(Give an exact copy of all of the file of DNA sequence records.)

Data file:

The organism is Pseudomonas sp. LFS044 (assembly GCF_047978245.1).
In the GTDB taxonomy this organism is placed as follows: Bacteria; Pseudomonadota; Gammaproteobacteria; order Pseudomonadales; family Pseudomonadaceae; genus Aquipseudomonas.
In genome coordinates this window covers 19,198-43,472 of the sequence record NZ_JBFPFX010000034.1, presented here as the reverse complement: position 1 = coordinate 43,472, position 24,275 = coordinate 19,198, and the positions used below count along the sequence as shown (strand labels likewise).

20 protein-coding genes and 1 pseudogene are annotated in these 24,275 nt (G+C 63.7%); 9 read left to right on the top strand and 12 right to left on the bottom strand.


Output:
The organism is Pseudomonas sp. LFS044 (assembly GCF_047978245.1).
In the GTDB taxonomy this organism is placed as follows: Bacteria; Pseudomonadota; Gammaproteobacteria; order Pseudomonadales; family Pseudomonadaceae; genus Aquipseudomonas.
In genome coordinates this window covers 19,198-43,472 of the sequence record NZ_JBFPFX010000034.1, presented here as the reverse complement: position 1 = coordinate 43,472, position 24,275 = coordinate 19,198, and the positions used below count along the sequence as shown (strand labels likewise).

20 protein-coding genes and 1 pseudogene are annotated in these 24,275 nt (G+C 63.7%); 9 read left to right on the top strand and 12 right to left on the bottom strand.